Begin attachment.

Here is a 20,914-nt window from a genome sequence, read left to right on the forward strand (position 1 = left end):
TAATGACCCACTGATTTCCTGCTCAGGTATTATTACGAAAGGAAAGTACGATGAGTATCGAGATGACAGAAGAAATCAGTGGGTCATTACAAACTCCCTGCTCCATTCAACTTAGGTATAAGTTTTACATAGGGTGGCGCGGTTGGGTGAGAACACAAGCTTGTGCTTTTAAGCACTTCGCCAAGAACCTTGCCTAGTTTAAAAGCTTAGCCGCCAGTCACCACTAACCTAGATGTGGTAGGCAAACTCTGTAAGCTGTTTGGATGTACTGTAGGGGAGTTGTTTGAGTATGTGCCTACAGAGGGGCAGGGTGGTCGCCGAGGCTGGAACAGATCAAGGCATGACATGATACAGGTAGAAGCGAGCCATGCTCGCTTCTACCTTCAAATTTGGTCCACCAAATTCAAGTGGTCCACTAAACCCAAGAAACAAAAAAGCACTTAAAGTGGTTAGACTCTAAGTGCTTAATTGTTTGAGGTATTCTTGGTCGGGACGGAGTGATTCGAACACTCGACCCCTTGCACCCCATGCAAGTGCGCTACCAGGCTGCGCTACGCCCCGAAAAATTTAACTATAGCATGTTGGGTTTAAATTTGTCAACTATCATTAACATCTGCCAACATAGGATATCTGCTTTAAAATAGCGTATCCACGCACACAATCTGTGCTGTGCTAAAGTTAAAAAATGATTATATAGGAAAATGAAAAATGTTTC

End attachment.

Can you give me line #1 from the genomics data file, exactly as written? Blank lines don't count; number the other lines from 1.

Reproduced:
Here is a 20,914-nt window from a genome sequence, read left to right on the forward strand (position 1 = left end):